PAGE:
Royal Winnipeg Ballet's Nutcracker looks as pretty as a Christmas card

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      A Royal Winnipeg Ballet production. A Ballet B.C. presentation. At the Queen Elizabeth Theatre on Saturday,  December 13. No remaining performances

      Pretty in pink: those are the best words for the pastel-hued eye candy the Royal Winnipeg Ballet served up in its second-act Land of Sweets and the Waltz of the Flowers.

      The company's rendition of The Nutcracker may not be the most rollicking one out there, but it definitely still ranks among the most beautiful ones. Many of the scenes look as picture-perfect as a vintage, handmade Christmas card. In the second act's magical sugar-plum kingdom, everything is the hue of a pink ballet slipper, from the sunset backdrop to the varying hues of powder-rose on the dancers' floaty tulle skirts and brocade bodices. The swirling, balletic bliss of that scene is almost, but not quite, outdone in the first act's winter wonderland, complete with white pancake tutus, straight lines of ballerinas on tippy toe, softly falling "snow", and—new this year—a herd of impossibly adorable, fluffy-white baby polar bears (courtesy of some local child ballet schools) bounding around.

      The company is one of, if not the, top classical companies in the nation, and it shows its technique in this rendition's crisp yet complex choreography. This year, the corps  was the star, particularly the males with their gravity-defying jetes and scissor jumps. The other constant standout of the RWB production is its elegant sets: with painted fabric, designer Brian Perchaluk is able to create huge depth of field with multiple archways and a dome ceiling in the first act's lush early-20th-century-home scenes. And Paul Daigle's costumes are simply stunning, with their period-pretty layered skirts that blend tulle and sequins.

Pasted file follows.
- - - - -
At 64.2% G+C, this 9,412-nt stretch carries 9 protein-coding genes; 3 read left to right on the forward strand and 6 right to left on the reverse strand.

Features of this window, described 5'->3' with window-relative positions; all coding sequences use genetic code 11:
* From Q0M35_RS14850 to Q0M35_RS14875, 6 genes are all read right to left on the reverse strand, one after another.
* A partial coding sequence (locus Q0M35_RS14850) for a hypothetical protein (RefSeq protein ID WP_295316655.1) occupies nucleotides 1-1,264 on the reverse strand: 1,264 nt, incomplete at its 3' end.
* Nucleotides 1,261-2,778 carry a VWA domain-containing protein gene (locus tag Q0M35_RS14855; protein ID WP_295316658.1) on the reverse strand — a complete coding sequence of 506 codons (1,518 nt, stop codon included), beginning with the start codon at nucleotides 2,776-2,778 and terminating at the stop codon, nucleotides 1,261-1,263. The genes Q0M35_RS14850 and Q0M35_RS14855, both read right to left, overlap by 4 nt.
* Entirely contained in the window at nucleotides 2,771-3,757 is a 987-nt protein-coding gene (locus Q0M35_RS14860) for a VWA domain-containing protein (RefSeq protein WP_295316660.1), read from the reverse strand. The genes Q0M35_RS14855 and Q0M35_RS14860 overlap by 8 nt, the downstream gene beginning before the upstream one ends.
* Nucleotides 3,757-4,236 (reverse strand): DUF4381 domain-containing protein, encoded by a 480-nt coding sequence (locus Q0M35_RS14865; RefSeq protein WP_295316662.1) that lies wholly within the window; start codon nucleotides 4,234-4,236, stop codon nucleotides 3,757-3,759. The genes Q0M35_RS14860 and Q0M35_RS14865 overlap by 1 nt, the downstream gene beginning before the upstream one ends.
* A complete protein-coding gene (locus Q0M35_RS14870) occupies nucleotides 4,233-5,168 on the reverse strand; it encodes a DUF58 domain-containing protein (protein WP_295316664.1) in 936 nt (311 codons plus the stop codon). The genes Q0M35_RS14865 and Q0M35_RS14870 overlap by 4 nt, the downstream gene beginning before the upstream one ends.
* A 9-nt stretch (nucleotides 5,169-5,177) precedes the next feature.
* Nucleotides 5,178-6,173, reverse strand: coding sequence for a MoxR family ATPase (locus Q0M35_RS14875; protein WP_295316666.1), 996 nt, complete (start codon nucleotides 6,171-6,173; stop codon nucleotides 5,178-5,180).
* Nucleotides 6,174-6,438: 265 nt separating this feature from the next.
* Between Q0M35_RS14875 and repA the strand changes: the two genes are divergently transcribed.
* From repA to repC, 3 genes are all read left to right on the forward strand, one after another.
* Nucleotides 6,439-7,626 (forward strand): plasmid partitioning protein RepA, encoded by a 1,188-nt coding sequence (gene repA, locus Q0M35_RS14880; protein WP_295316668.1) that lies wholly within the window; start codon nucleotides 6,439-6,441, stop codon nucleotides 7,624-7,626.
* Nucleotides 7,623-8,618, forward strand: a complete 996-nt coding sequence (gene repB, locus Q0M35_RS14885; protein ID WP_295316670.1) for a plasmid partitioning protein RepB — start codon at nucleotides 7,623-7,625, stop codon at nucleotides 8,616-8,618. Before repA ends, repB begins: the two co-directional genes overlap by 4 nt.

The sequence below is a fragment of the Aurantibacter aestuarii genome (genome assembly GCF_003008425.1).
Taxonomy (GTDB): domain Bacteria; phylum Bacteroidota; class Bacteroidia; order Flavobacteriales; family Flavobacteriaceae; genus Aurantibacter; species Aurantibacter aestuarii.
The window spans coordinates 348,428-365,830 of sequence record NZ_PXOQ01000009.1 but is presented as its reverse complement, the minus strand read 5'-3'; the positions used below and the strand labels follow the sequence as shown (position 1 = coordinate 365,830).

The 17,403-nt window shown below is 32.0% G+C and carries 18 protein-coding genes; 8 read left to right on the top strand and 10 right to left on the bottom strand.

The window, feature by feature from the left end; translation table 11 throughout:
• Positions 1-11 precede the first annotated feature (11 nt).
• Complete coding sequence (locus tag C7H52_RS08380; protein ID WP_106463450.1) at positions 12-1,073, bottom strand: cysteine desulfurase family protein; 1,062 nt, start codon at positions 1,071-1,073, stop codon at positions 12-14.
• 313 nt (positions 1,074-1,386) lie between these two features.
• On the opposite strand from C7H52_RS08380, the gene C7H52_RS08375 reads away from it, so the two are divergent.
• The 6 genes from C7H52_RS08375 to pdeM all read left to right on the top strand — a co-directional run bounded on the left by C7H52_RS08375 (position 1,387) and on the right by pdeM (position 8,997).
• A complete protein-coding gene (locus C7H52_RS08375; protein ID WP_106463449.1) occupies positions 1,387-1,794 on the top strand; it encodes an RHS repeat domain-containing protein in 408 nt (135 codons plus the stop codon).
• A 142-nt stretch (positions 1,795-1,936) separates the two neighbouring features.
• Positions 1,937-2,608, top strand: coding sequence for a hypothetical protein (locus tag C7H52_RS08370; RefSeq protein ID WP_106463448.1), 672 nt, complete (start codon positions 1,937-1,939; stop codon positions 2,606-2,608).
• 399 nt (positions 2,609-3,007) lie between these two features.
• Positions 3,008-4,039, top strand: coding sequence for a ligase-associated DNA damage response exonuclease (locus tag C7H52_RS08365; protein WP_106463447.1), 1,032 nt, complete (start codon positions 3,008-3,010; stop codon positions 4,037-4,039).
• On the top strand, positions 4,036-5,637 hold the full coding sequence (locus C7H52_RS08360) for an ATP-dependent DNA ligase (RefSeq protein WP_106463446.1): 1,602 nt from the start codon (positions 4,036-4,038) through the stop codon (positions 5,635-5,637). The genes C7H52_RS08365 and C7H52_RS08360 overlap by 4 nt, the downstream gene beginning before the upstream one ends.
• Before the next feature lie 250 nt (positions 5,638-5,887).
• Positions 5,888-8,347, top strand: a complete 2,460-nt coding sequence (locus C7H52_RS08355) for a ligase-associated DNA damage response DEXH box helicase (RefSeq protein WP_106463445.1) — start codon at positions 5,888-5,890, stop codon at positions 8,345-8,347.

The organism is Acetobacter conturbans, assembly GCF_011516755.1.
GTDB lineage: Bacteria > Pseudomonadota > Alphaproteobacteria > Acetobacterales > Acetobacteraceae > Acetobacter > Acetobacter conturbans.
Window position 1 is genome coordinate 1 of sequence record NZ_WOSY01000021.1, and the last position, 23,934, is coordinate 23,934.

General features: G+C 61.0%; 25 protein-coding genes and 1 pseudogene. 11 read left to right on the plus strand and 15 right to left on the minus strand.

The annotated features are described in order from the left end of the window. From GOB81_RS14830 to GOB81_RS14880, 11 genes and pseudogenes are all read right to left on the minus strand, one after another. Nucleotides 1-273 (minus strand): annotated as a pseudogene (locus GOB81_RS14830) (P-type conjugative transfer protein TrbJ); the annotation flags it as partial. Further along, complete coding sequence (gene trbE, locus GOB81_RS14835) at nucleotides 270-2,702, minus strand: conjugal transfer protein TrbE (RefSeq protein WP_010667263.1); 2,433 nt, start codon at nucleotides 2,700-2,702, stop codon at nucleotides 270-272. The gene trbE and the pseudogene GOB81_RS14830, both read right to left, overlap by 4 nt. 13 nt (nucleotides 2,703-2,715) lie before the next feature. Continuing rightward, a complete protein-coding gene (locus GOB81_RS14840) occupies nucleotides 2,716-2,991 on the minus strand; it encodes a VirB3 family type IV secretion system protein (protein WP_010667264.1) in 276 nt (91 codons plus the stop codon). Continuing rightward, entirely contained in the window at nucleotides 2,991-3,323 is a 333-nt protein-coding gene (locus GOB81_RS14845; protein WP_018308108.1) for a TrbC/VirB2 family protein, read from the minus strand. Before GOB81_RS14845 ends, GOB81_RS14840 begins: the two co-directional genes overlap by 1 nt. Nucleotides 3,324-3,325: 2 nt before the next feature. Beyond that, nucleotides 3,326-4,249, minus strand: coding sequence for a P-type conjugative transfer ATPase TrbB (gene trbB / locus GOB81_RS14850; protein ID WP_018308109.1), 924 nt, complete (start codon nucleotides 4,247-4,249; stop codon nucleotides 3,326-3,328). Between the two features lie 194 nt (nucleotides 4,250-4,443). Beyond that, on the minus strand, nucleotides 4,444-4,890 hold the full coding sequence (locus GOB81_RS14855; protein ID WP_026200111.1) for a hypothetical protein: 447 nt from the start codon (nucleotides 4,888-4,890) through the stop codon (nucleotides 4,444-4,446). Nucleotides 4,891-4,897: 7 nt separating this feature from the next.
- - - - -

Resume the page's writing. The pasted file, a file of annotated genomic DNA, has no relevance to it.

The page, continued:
The show has serious dance, but maintains a sense of humour: the snaggle-toothed mice with the exaggerated rumps and tails are still a thrill for kids, and there's some silly stage business with the giant, pudding-stealing teddy bear and household servants criss-crossing the back of the stage. The Canadian-ized version offers up some other fun, including an opening round of pond hockey. As for Drosselmeyer, the aging, magical godfather who escorts Clara into the Land of Sweets, it's still a little odd to see him partake incongruously in the Spanish and Chinese dances, but on this evening, Eric Nipp danced impeccably.

      The travelling production does lose something by having an amplified, instead of live, score, but that's made up for in sleighfuls of charm and effortless technique, the kind that comes from an institution with this kind of history and discipline. The Vancouver audience clearly ate up all that dedication and visual elegance: the curtain calls seemed as endless as the purple-glimmering sugar plums that lined the proscenium.

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